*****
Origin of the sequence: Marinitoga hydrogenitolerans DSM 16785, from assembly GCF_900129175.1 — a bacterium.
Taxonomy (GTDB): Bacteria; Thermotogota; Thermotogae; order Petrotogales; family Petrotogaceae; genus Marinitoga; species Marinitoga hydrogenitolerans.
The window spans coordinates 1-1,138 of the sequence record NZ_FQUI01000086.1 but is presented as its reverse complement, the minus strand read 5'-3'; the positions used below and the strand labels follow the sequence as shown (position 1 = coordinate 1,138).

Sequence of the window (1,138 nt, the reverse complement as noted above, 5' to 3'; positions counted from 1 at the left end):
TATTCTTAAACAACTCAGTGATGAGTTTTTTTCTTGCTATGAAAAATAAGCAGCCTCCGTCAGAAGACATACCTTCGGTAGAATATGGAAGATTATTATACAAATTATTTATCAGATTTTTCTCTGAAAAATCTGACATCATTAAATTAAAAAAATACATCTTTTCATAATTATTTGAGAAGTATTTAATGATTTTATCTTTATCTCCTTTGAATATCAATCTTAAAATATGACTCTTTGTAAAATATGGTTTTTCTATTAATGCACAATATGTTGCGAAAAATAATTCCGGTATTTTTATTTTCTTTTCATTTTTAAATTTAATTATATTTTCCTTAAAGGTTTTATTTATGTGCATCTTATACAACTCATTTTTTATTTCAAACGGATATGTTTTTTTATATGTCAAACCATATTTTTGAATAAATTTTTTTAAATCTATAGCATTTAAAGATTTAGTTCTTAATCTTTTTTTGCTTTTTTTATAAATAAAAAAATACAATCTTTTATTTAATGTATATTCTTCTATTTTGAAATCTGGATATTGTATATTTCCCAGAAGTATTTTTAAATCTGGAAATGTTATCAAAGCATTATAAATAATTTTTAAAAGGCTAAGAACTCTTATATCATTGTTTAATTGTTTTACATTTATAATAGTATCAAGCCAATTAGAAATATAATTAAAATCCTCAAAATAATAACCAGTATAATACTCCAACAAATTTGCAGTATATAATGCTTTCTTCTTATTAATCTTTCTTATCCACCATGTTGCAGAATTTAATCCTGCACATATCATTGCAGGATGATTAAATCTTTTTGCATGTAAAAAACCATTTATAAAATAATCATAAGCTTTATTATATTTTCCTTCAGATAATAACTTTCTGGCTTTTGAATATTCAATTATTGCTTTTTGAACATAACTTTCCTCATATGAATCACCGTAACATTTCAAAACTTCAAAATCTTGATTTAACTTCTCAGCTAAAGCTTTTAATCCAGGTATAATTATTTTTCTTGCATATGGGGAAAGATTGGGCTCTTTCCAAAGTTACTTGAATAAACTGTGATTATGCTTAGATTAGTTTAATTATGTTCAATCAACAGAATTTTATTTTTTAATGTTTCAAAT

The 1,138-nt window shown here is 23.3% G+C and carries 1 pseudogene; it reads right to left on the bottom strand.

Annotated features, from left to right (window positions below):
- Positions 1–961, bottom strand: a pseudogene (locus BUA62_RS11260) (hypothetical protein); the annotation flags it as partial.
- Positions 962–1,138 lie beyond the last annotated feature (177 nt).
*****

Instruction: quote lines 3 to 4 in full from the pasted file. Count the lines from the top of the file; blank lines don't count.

The window spans coordinates 1-1,138 of the sequence record NZ_FQUI01000086.1 but is presented as its reverse complement, the minus strand read 5'-3'; the positions used below and the strand labels follow the sequence as shown (position 1 = coordinate 1,138).

Sequence of the window (1,138 nt, the reverse complement as noted above, 5' to 3'; positions counted from 1 at the left end):